The head two ladies cross over,
And take the opposite stand;
The side two ladies cross over,
Now all join hands!
The mere utterance of such a phrase can transport adults back to the school gyms of their childhoods and the annual square-dance unit, a ritual often undertaken with equal parts dread and anticipation.
Fiddle music played from scratchy records and students nervously laughed. Without fail, partners danced with sweaty hands.
Calling for dancers
Square dancing isn't just for gym class. The public is welcome to do-si-do at the Harmony Community Center’s Barn Dance in Ballston.
* WHEN: 7 to 9:30 p.m. Saturday, April 13.
* WHERE: Harmony Community Center at Harmony Hall, 1401 Peaceable St.
* ADMISSION: $5; $1 for kids 6 to 12.
Fern Bradley will be calling and music will be provided by TuneFolk and Ed Lowman.
The event will include square and circle dances, contradances and folk dances.
Square dancing in gym class has been a rite of passage for Capital Region pupils for decades. Despite the fact that today’s kids are much more inclined to jump around and fist pump to hip-hop music on their own time, many still bow to their partners and do the allemande left during gym class.
Students have been kicking up their heels to songs like “Duck for the Oyster” and “Do-Si-Do and Swing” since Charlton Heights Elementary School in Ballston Lake opened in 1958. There are no plans to break that 50-plus-year streak, said physical education instructor Steve Jones.
Jones has memories of square dancing as a kid at Pashley Elementary School in Glenville.
“At the time, I probably did not like it or appreciate it,” he conceded.
But now that he’s teaching square dancing to classes of, at times, equally reluctant students, he said he can see its benefits.
“It teaches you a lot about manners and how to socially get through those situations so that, in the future, when you go to a wedding or a social event, you’re not feeling awkward or just standing in a corner of the room not wanting to get out there,” he explained.
Learning to dance in a group is also a great team-building exercise, he noted.
“There’s a lot of team stuff to it, and coordination, and listening to a command, and trying to do it in rhythm. A lot of athletics are involved,” he said.
Principal Tim Sinnenberg said he doesn’t think square dancing is an outdated activity. When the three-week dance unit is in full swing at Charlton Heights, he often takes a spot in one of the squares.
“I think it’s awesome,” he said, of square dancing. “I think that it definitely promotes socialization, it promotes listening skills, following directions, movement, and it’s all done in an activity that’s really a lifelong activity.”
While in the thick of their mandated square dancing years, many students find it hard to imagine that they’ll ever have need for their do-si-doing skills in the future.
When they ask Saratoga High School physical education teacher Brenda Adams, “When are we ever going to use this?” she has been known to quip, “Well, when you’re at your grandparents’ 50th wedding anniversary.”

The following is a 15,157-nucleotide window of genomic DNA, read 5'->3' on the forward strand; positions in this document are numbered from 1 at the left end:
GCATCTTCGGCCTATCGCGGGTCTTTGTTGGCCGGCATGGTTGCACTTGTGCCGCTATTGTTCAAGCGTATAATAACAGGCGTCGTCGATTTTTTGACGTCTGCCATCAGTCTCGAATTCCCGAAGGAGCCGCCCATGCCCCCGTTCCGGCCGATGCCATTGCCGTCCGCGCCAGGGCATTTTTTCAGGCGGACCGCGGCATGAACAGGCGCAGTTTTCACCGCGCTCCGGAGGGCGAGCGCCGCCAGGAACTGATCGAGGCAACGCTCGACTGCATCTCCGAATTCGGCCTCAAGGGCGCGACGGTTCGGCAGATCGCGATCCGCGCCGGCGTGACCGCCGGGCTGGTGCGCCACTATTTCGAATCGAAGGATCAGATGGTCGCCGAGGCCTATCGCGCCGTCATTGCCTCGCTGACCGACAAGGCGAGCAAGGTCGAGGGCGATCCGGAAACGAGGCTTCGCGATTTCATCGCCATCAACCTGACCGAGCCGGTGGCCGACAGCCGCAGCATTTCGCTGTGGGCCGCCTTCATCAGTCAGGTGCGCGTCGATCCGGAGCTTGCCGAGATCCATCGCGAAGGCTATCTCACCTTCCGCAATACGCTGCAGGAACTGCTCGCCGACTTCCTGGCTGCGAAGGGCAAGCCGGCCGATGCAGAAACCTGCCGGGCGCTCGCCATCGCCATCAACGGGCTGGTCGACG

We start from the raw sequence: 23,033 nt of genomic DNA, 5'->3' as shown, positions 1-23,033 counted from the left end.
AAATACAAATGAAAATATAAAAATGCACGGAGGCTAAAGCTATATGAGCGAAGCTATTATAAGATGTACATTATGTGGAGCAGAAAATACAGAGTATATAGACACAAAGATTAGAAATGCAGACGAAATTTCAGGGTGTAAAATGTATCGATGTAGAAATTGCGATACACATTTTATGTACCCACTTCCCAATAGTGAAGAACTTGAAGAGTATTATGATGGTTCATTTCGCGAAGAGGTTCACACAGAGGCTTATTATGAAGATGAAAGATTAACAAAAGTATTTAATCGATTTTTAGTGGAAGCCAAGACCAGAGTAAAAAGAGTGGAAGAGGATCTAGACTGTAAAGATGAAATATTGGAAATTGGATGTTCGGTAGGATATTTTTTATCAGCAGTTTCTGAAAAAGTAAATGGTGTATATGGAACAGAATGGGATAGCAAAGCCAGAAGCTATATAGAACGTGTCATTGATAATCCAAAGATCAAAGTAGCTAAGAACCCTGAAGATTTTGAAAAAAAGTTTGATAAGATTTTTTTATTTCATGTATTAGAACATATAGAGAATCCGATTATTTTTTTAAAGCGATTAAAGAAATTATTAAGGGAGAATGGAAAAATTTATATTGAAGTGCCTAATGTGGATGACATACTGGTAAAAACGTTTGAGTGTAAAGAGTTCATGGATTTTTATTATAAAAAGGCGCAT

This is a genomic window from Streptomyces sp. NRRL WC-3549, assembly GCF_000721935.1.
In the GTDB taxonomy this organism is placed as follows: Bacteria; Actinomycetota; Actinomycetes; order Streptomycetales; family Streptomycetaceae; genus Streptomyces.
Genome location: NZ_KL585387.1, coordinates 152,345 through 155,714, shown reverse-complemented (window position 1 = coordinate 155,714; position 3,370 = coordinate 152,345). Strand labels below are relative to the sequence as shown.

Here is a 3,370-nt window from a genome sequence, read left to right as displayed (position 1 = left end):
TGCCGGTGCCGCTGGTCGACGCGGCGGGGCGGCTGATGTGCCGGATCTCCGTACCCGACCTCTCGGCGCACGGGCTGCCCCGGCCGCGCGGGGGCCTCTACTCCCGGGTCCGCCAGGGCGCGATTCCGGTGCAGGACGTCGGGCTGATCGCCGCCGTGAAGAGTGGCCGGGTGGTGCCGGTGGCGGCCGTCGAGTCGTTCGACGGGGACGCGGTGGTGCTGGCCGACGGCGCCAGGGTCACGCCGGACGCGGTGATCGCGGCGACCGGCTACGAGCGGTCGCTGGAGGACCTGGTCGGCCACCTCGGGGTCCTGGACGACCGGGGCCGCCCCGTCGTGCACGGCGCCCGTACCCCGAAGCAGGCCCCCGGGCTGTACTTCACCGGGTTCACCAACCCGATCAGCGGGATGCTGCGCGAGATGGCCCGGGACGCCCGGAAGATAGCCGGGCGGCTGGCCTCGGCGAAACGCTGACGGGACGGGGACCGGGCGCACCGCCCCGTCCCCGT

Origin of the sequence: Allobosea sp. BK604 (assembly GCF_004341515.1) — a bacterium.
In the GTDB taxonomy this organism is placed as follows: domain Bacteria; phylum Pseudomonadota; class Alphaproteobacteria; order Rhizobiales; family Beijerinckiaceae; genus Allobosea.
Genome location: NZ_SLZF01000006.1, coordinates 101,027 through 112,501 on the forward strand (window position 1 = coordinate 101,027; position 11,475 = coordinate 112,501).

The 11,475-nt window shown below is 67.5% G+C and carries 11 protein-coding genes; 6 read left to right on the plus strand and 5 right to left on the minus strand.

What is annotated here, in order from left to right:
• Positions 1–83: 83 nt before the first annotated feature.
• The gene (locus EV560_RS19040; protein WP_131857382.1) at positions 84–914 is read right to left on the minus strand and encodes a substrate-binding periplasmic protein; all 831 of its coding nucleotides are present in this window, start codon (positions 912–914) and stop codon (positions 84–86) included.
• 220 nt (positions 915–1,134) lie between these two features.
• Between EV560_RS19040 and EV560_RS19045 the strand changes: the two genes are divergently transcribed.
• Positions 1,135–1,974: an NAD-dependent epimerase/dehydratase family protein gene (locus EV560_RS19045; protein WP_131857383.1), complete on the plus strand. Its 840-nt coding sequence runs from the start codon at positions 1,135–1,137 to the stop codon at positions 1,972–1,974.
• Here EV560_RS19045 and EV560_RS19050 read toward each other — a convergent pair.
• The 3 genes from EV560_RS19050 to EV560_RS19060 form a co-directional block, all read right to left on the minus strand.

But she’s quick to tout the benefits of the dance instruction.
In addition to various line dances like the chicken dance and the bunny hop, Saratoga Springs High School students are learning the Virginia reel, a folk dance performed in pairs that was popular in America in the 1800s.
“We do it more or less just because of the social aspect, the following of directions. And honestly, the teachers enjoy it — swing your partner and do-si-do — and we kind of get into it when we call it and give instructions,” Adams said.
Learning the steps
Armed with a microphone and a recording of “Turkey in the Straw,” she and other teachers lead up to 130 kids at a time through the steps.
“You know — forward and back, bow, curtsey, right elbow, left elbow, two-hand swing,” she illustrated.
Some kids don’t want any part of the dancing, she noted.
“They want to sit out and take a zero, but I would say for the most part, our kids enjoy it. They complain, but they enjoy it,” she said.
The grumbling that inevitably started before the square-dance unit at Shenendehowa’s middle schools sparked teachers to rethink their curriculum. Now, instead of dancing in squares, the students dance in more-with-the-times circles and lines.
“We wanted to try and reach out to them and do some dances that would capture their interest and that they might be able to relate to a little bit more,” said seventh- and eighth-grade physical education teacher Lori Kessler.
The updated dance unit now includes a circle partner folk dance and line dances like the cha cha slide and the cotton-eyed Joe. A professional dance instructor also makes a special appearance during the two-week dance unit.
No matter what dance they’re doing, the kids get a good aerobic workout, Kessler said.
“They’re like, ‘Whoa, I’m sweating, Coach!’ They’re getting fitness and you don’t even realize that you’re working hard.”
Skills beyond class
It turns out some students do use their square dancing skills after the school bell rings.
Sue Mead, who organizes barn dances at Harmony Hall in Ballston, said the dances there can draw 70 to 80 people, many of them kids from local schools.
“We’ll have people bring their Girl Scout troop. They bring the kids and we really encourage young and old alike. The dances are easy enough for everybody to do. Whether you know what you’re doing or not, everybody helps you through it,” she said. “It’s a great way for you to meet friends and neighbors and connect — without electronics.”